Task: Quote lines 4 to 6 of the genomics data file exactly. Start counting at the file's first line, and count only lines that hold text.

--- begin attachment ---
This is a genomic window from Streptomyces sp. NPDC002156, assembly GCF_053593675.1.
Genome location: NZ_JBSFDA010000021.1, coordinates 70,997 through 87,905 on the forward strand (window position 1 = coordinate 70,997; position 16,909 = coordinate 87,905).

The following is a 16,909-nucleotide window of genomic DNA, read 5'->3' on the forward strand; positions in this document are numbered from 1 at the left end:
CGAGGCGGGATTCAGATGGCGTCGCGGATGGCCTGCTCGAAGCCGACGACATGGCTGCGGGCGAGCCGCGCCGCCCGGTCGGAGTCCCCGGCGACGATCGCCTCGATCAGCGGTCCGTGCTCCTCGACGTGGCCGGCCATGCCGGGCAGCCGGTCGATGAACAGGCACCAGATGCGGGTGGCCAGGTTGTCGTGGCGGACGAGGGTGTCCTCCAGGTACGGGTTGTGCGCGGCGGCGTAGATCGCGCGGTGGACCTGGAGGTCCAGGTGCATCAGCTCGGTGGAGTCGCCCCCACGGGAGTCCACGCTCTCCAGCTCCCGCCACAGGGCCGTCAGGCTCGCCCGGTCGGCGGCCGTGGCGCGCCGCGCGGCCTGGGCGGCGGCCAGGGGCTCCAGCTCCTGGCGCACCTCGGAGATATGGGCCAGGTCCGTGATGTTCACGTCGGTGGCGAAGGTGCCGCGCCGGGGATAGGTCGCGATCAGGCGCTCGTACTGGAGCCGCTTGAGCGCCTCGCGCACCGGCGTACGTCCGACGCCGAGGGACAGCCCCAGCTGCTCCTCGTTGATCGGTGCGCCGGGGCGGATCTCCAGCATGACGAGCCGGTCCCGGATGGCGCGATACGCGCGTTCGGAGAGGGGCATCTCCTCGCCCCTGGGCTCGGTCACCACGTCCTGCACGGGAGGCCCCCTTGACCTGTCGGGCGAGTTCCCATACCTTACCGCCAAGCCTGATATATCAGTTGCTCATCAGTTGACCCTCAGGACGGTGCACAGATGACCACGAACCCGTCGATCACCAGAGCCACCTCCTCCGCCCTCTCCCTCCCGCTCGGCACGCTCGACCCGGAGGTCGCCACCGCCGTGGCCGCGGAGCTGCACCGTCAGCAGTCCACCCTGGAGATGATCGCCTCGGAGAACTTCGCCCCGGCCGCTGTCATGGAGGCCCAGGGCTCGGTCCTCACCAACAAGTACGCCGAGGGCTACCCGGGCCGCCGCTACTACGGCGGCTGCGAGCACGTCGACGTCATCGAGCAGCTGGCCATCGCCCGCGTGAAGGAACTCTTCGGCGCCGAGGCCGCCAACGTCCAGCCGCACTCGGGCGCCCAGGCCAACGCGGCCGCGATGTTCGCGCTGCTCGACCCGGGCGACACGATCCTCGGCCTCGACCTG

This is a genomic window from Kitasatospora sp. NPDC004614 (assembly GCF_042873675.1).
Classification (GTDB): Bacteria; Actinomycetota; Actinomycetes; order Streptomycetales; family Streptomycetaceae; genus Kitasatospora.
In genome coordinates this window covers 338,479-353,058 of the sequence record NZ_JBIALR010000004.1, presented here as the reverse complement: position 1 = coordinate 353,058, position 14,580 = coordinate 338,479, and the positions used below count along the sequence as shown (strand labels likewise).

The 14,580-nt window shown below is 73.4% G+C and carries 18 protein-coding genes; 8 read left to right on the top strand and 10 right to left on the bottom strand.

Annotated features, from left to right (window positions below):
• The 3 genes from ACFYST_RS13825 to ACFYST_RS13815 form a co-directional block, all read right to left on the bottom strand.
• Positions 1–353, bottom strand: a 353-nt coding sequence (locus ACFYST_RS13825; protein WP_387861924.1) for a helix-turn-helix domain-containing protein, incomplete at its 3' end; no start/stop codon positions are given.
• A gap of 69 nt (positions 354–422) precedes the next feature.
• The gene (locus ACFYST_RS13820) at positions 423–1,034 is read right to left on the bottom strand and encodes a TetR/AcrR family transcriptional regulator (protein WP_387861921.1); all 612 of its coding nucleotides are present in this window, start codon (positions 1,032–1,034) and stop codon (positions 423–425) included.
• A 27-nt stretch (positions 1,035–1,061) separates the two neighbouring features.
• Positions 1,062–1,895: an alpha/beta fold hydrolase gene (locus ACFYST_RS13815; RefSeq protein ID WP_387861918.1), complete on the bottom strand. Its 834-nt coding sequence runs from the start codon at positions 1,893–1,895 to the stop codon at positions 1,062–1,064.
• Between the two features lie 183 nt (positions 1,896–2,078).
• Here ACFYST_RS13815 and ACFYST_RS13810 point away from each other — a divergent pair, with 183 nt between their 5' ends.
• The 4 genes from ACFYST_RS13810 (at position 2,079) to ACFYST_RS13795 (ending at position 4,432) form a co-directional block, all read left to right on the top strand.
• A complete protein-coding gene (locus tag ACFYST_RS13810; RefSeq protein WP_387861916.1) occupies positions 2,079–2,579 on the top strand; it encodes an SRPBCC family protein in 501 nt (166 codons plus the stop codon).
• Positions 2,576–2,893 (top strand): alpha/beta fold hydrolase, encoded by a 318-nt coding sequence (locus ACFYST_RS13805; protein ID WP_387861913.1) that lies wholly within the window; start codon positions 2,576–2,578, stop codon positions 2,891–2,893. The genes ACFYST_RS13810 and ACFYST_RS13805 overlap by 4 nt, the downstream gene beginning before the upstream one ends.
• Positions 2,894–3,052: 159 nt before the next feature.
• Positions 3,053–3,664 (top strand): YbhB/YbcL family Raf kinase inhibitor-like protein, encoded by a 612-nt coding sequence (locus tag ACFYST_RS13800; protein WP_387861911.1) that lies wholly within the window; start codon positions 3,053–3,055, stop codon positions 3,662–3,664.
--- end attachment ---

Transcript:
CGAGGCGGGATTCAGATGGCGTCGCGGATGGCCTGCTCGAAGCCGACGACATGGCTGCGGGCGAGCCGCGCCGCCCGGTCGGAGTCCCCGGCGACGATCGCCTCGATCAGCGGTCCGTGCTCCTCGACGTGGCCGGCCATGCCGGGCAGCCGGTCGATGAACAGGCACCAGATGCGGGTGGCCAGGTTGTCGTGGCGGACGAGGGTGTCCTCCAGGTACGGGTTGTGCGCGGCGGCGTAGATCGCGCGGTGGACCTGGAGGTCCAGGTGCATCAGCTCGGTGGAGTCGCCCCCACGGGAGTCCACGCTCTCCAGCTCCCGCCACAGGGCCGTCAGGCTCGCCCGGTCGGCGGCCGTGGCGCGCCGCGCGGCCTGGGCGGCGGCCAGGGGCTCCAGCTCCTGGCGCACCTCGGAGATATGGGCCAGGTCCGTGATGTTCACGTCGGTGGCGAAGGTGCCGCGCCGGGGATAGGTCGCGATCAGGCGCTCGTACTGGAGCCGCTTGAGCGCCTCGCGCACCGGCGTACGTCCGACGCCGAGGGACAGCCCCAGCTGCTCCTCGTTGATCGGTGCGCCGGGGCGGATCTCCAGCATGACGAGCCGGTCCCGGATGGCGCGATACGCGCGTTCGGAGAGGGGCATCTCCTCGCCCCTGGGCTCGGTCACCACGTCCTGCACGGGAGGCCCCCTTGACCTGTCGGGCGAGTTCCCATACCTTACCGCCAAGCCTGATATATCAGTTGCTCATCAGTTGACCCTCAGGACGGTGCACAGATGACCACGAACCCGTCGATCACCAGAGCCACCTCCTCCGCCCTCTCCCTCCCGCTCGGCACGCTCGACCCGGAGGTCGCCACCGCCGTGGCCGCGGAGCTGCACCGTCAGCAGTCCACCCTGGAGATGATCGCCTCGGAGAACTTCGCCCCGGCCGCTGTCATGGAGGCCCAGGGCTCGGTCCTCACCAACAAGTACGCCGAGGGCTACCCGGGCCGCCGCTACTACGGCGGCTGCGAGCACGTCGACGTCATCGAGCAGCTGGCCATCGCCCGCGTGAAGGAACTCTTCGGCGCCGAGGCCGCCAACGTCCAGCCGCACTCGGGCGCCCAGGCCAACGCGGCCGCGATGTTCGCGCTGCTCGACCCGGGCGACACGATCCTCGGCCTCGACCTG

This is a genomic window from Kitasatospora sp. NPDC004614 (assembly GCF_042873675.1).
Classification (GTDB): Bacteria; Actinomycetota; Actinomycetes; order Streptomycetales; family Streptomycetaceae; genus Kitasatospora.